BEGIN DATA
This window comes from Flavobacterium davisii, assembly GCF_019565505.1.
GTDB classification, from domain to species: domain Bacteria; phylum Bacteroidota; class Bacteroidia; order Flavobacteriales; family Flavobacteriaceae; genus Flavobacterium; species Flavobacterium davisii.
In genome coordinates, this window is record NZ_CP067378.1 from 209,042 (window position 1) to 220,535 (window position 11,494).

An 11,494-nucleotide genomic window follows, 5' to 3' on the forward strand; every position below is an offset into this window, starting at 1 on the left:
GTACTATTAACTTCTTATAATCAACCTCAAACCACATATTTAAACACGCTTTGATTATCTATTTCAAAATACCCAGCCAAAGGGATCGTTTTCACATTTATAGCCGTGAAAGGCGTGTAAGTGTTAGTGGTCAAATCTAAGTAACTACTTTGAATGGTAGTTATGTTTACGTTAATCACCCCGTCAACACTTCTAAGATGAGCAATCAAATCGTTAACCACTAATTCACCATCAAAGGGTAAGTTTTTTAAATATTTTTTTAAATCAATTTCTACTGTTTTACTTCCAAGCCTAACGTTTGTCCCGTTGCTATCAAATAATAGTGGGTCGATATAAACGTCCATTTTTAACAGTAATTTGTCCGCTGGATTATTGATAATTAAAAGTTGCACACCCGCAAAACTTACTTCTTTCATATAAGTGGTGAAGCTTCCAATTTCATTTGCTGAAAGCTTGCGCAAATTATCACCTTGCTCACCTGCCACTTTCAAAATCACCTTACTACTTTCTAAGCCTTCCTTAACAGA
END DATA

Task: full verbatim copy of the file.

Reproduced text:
This window comes from Flavobacterium davisii, assembly GCF_019565505.1.
GTDB classification, from domain to species: domain Bacteria; phylum Bacteroidota; class Bacteroidia; order Flavobacteriales; family Flavobacteriaceae; genus Flavobacterium; species Flavobacterium davisii.
In genome coordinates, this window is record NZ_CP067378.1 from 209,042 (window position 1) to 220,535 (window position 11,494).

An 11,494-nucleotide genomic window follows, 5' to 3' on the forward strand; every position below is an offset into this window, starting at 1 on the left:
GTACTATTAACTTCTTATAATCAACCTCAAACCACATATTTAAACACGCTTTGATTATCTATTTCAAAATACCCAGCCAAAGGGATCGTTTTCACATTTATAGCCGTGAAAGGCGTGTAAGTGTTAGTGGTCAAATCTAAGTAACTACTTTGAATGGTAGTTATGTTTACGTTAATCACCCCGTCAACACTTCTAAGATGAGCAATCAAATCGTTAACCACTAATTCACCATCAAAGGGTAAGTTTTTTAAATATTTTTTTAAATCAATTTCTACTGTTTTACTTCCAAGCCTAACGTTTGTCCCGTTGCTATCAAATAATAGTGGGTCGATATAAACGTCCATTTTTAACAGTAATTTGTCCGCTGGATTATTGATAATTAAAAGTTGCACACCCGCAAAACTTACTTCTTTCATATAAGTGGTGAAGCTTCCAATTTCATTTGCTGAAAGCTTGCGCAAATTATCACCTTGCTCACCTGCCACTTTCAAAATCACCTTACTACTTTCTAAGCCTTCCTTAACAGA